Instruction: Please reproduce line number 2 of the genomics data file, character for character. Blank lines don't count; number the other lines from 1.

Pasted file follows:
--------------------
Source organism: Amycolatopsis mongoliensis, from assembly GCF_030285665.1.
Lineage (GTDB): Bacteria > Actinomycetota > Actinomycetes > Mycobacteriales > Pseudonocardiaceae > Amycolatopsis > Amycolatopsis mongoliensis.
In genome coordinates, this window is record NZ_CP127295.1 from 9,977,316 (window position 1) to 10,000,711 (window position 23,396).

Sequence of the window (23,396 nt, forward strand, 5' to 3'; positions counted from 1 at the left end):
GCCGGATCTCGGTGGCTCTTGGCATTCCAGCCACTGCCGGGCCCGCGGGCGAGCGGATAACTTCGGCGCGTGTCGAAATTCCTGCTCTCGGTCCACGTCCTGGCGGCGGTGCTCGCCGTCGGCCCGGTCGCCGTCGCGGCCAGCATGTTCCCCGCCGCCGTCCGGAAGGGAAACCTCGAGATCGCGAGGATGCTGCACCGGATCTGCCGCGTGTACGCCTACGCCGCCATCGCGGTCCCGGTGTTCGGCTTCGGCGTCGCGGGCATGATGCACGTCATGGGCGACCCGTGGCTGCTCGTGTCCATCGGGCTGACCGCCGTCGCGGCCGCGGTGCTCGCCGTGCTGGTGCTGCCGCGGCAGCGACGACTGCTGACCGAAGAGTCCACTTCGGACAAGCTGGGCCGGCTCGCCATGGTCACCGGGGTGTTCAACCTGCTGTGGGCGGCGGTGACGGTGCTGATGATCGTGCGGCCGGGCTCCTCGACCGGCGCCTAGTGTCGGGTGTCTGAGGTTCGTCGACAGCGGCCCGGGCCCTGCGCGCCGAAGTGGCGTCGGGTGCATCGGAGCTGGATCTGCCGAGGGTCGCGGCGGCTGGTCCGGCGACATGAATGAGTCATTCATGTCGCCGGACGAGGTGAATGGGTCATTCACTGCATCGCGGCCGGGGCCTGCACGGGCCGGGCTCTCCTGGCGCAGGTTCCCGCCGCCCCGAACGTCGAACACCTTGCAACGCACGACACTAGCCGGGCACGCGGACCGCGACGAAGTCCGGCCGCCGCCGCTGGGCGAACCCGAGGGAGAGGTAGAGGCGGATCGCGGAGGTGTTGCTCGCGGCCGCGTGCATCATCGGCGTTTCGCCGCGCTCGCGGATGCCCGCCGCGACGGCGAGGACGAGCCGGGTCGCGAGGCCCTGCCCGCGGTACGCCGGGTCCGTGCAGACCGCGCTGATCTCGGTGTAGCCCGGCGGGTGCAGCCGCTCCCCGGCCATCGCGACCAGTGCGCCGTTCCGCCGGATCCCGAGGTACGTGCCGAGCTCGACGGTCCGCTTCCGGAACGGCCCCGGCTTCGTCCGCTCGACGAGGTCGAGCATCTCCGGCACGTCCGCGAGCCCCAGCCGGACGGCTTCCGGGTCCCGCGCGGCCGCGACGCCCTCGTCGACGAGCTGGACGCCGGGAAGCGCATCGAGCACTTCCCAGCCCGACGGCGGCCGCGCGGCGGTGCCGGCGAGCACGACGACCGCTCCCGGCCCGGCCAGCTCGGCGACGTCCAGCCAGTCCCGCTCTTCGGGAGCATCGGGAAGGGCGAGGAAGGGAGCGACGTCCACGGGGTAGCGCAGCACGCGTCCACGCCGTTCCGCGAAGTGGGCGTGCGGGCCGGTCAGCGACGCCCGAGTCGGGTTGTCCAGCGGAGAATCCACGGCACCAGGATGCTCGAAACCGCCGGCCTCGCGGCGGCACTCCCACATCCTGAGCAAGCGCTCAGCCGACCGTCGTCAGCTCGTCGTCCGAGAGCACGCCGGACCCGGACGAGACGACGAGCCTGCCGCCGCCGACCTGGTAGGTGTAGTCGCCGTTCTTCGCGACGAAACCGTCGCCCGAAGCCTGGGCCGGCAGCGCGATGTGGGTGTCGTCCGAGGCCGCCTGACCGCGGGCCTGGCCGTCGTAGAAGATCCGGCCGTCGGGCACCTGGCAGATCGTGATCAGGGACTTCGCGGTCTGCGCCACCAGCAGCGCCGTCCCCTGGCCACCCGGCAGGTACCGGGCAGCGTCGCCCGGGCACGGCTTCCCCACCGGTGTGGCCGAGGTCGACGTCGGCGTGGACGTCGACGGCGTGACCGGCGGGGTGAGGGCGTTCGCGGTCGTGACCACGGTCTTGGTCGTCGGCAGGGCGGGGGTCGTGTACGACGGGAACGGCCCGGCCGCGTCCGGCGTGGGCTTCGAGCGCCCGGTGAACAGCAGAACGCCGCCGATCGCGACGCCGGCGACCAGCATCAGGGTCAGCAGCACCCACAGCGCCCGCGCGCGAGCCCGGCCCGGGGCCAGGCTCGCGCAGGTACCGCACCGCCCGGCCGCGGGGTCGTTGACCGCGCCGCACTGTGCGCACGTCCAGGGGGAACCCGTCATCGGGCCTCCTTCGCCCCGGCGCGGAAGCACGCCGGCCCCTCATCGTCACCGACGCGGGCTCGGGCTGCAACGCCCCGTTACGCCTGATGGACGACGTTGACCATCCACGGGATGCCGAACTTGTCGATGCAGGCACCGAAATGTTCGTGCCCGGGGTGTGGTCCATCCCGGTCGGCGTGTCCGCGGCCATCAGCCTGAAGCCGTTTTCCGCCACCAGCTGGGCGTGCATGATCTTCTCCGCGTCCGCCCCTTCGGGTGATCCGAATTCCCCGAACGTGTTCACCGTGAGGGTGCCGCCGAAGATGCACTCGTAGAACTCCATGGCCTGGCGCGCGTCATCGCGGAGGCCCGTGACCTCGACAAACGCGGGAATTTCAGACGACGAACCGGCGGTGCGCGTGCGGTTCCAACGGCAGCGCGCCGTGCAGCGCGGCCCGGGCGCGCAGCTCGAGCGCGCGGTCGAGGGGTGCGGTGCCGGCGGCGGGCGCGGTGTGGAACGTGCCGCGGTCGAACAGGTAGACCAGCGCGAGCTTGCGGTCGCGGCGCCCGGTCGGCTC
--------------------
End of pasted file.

Lineage (GTDB): Bacteria > Actinomycetota > Actinomycetes > Mycobacteriales > Pseudonocardiaceae > Amycolatopsis > Amycolatopsis mongoliensis.